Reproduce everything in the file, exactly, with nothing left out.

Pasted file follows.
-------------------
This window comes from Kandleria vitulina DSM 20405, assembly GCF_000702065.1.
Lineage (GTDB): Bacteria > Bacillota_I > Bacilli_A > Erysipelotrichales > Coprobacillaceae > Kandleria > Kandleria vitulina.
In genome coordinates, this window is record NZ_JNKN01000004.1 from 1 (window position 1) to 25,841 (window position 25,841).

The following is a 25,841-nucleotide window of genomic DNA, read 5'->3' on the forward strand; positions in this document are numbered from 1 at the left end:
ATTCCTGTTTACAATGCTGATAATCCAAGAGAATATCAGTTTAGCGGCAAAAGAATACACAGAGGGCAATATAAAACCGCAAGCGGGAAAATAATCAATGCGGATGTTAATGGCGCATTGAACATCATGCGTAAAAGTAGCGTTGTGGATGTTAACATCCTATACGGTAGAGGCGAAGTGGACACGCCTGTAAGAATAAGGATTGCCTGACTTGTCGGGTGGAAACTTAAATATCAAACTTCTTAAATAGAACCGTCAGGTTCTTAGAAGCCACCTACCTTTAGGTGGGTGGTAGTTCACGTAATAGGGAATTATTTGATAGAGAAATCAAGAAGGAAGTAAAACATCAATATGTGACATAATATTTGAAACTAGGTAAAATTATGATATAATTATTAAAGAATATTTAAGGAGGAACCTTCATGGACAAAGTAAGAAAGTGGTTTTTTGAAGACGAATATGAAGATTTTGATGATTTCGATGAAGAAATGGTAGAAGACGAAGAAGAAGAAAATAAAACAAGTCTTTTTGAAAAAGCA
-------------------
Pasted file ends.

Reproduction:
This window comes from Kandleria vitulina DSM 20405, assembly GCF_000702065.1.
Lineage (GTDB): Bacteria > Bacillota_I > Bacilli_A > Erysipelotrichales > Coprobacillaceae > Kandleria > Kandleria vitulina.
In genome coordinates, this window is record NZ_JNKN01000004.1 from 1 (window position 1) to 25,841 (window position 25,841).

The following is a 25,841-nucleotide window of genomic DNA, read 5'->3' on the forward strand; positions in this document are numbered from 1 at the left end:
ATTCCTGTTTACAATGCTGATAATCCAAGAGAATATCAGTTTAGCGGCAAAAGAATACACAGAGGGCAATATAAAACCGCAAGCGGGAAAATAATCAATGCGGATGTTAATGGCGCATTGAACATCATGCGTAAAAGTAGCGTTGTGGATGTTAACATCCTATACGGTAGAGGCGAAGTGGACACGCCTGTAAGAATAAGGATTGCCTGACTTGTCGGGTGGAAACTTAAATATCAAACTTCTTAAATAGAACCGTCAGGTTCTTAGAAGCCACCTACCTTTAGGTGGGTGGTAGTTCACGTAATAGGGAATTATTTGATAGAGAAATCAAGAAGGAAGTAAAACATCAATATGTGACATAATATTTGAAACTAGGTAAAATTATGATATAATTATTAAAGAATATTTAAGGAGGAACCTTCATGGACAAAGTAAGAAAGTGGTTTTTTGAAGACGAATATGAAGATTTTGATGATTTCGATGAAGAAATGGTAGAAGACGAAGAAGAAGAAAATAAAACAAGTCTTTTTGAAAAAGCA